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Transcript of Chapter 13 Alcohols and Phenols - Alcohols and Phenols Physical Properties. Physical Properties of...

  • Chapter 13 Alcohols and Phenols

  • Alcohols and Phenols Structure and Physical Properties

  • Alcohols, Ethers, Phenols

    Structure of Functional Groups

  • Structure of Functional Groups

    Alcohols, Ethers, Phenols

  • Structure of Functional Groups

    In water, the H-O-H bond angle is 104.5° due to repulsion of the bonding electron pairs by the larger non-bonding electron pairs.

    In alcohols, phenols, and ethers the corresponding bond angles are closer to the expected tetrahedral 109.5° due to the replacement of one or both hydrogen atoms by larger carbon atoms.

    Alcohols, Ethers, Phenols

  • Common Names of Alcohols

  • Isomerism in Alcohols

    1-propanol 2-propanol

  • Subclassification of Alcohols

  • Subclassification of Alcohols

  • Subclassification of Alcohols

  • Alcohols Nomenclature

  • Nomenclature of Alcohols

    closest to the

  • Nomenclature of Alcohols

  • OH

    OH OH

    OH OH

    A

    B C

    D E

    2-heptanol

    2-ethyl-3-methyl-1-butanol

    2-methyl-2-propanol 2,2-dimethyl-1-propanol

    2-ethyl-5-methyl-cyclohexanol

  • Alcohols and Phenols Physical Properties

  • Physical Properties of Alcohols Boiling points increase with molecular weight

    and decrease with branching.

    Boiling points are higher than alkanes of similar molecular weight.

    H3C CH2

    H2C

    CH2 H2C

    CH2 H2C

    CH3

    H3C CH2

    H2C

    CH2 H2C

    CH2 H2C

    CH3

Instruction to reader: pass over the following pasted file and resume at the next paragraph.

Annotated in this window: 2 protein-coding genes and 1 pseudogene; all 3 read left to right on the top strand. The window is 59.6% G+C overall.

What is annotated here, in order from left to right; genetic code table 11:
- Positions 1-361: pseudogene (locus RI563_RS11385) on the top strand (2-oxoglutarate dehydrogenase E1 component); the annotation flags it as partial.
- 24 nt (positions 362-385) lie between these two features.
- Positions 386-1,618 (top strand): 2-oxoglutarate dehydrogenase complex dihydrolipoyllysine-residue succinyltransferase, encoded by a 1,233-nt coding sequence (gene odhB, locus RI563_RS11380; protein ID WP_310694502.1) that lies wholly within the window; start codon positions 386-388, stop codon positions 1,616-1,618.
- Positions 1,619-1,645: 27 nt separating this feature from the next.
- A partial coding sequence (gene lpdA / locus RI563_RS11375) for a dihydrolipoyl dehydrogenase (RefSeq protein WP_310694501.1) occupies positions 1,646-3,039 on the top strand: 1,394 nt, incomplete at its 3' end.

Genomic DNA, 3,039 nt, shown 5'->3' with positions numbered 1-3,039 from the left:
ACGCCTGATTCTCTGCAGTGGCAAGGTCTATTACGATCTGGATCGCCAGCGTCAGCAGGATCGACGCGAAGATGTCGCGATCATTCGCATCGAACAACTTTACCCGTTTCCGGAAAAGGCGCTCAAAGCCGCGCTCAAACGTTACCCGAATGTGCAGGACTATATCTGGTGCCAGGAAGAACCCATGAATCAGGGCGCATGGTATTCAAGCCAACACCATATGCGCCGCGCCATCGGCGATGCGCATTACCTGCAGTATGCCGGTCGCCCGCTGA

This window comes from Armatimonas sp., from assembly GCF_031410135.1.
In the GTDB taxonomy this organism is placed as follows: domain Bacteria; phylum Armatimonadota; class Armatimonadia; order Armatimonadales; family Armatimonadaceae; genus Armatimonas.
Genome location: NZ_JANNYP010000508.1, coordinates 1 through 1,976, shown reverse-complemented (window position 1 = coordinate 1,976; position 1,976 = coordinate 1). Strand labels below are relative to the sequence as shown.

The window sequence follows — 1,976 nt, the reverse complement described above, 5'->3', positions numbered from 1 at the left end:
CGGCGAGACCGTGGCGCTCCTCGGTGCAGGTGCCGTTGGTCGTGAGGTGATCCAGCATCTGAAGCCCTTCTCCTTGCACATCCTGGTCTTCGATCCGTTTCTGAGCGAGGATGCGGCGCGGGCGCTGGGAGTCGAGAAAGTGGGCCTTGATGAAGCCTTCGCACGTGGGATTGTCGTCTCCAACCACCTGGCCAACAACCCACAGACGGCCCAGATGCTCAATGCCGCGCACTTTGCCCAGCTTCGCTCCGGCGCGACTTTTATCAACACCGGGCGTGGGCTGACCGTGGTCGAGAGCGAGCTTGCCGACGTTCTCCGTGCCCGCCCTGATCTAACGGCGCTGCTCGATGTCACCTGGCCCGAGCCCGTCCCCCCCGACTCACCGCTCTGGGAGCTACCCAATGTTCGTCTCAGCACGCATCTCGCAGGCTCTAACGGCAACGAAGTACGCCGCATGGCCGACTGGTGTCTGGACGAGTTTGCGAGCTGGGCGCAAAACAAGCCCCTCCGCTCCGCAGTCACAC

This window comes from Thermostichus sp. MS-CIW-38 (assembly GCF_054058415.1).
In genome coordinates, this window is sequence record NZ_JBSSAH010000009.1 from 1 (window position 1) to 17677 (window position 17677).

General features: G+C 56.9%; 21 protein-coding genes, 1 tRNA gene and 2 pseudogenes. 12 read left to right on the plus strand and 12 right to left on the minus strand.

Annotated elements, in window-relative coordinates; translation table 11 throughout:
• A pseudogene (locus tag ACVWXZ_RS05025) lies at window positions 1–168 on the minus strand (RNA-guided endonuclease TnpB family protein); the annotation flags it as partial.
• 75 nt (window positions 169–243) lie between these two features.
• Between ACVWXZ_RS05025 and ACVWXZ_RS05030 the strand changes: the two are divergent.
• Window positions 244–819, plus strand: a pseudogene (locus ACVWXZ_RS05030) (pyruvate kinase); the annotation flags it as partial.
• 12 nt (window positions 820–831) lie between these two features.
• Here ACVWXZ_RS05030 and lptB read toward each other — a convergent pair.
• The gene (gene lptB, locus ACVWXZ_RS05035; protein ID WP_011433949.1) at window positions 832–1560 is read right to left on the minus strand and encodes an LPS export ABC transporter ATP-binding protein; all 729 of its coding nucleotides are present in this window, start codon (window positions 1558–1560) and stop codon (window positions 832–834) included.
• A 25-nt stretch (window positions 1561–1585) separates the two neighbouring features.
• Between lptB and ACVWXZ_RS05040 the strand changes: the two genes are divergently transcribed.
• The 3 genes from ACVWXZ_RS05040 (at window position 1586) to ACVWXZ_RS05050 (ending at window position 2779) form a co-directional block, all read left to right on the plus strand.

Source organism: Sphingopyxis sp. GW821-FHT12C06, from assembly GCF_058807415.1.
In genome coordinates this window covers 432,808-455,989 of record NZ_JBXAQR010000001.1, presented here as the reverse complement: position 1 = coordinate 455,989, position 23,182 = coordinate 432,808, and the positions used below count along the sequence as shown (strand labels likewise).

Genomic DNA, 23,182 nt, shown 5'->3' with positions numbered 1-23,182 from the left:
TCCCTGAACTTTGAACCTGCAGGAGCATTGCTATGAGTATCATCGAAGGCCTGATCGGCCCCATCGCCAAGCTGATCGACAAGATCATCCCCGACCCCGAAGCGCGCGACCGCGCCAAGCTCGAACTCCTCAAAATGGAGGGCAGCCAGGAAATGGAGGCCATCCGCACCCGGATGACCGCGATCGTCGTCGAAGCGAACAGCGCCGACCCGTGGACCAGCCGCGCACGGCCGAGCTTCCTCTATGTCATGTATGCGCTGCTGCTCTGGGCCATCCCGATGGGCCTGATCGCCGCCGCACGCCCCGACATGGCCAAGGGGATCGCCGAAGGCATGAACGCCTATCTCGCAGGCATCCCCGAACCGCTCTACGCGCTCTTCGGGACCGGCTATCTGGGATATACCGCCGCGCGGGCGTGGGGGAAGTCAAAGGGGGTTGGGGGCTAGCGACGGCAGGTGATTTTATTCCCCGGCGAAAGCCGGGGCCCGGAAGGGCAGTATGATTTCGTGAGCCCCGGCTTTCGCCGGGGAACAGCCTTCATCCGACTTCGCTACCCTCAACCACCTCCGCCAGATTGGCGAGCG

H3C CH2

    H2C

    CH2 H2C

    CH2 H2C

    CH3

    H3C CH2

    H2C

    CH2 H2C

    CH2 H2C

    CH3

    H3C CH2

    H2C

    CH2 H2C

    CH2 H2C

    CH3

    Octane, boiling point = 126 °C

    Attractive forces between alkane molecules are limited to simple London forces.

    H3C CH2

    H2C

    CH2 H2C

    CH2 H2C

    O

    H3C CH2

    H2C

    CH2 H2C

    CH2 H2C

    O

    H3C CH2

    H2C

    CH2 H2C

    CH2 H2C

    O

    H3C CH2

    H2C

    CH2 H2C

    CH2 H2C

    O

    H3C CH2

    H2C

    CH2 H2C

    CH2 H2C

    O H H H HH

    Heptanol, boiling point = 176 °C

    Attractive forces between alcohol molecules include both dispersion forces and relatively strong hydrogen bonding.

  • Physical Properties of Alcohols

  • Alcohols are more water soluble than alkanes, but their water solubility is limited by the size of the

    nonpolar portion of the molecule.

    CH3 O

    H

    H3C CH2

    CH2 CH2

    CH2 CH2

    CH2 O

    H

    Nonpolar, or hydrophobic portions

    of molecules Polar, or hydrophilic portions of molecules

    Physical Properties of Alcohols

  • Physical Properties of Alcohols-Solubility

  • Physical Properties of Alcohols-Solubility

    CH3 O

    H

    CH3 O

    H H

    O H

    THE RELATIVELY SMALL ATTRACTION BETWEEN METHANOL MOLECULES MAKES IT EASY FOR WATER TO SEPARATE INDIVIDUAL METHANOL

    MOLECULES FROM EACH OTHER AND DISSOLVE THE ALCOHOL.

    METHANOL IS VERY SOLUBLE IN WATER.

    H3C CH2

    CH2 CH2

    CH2 CH2

    CH2 O

    H

    H3C CH2

    CH2 CH2

    CH2 CH2

    CH2 O

    H H

    O H

    THE RELATIVELY LARGE ATTRACTION BETWEEN

    HEPTANOL MOLECULES MAKES IT DIFFICULT FOR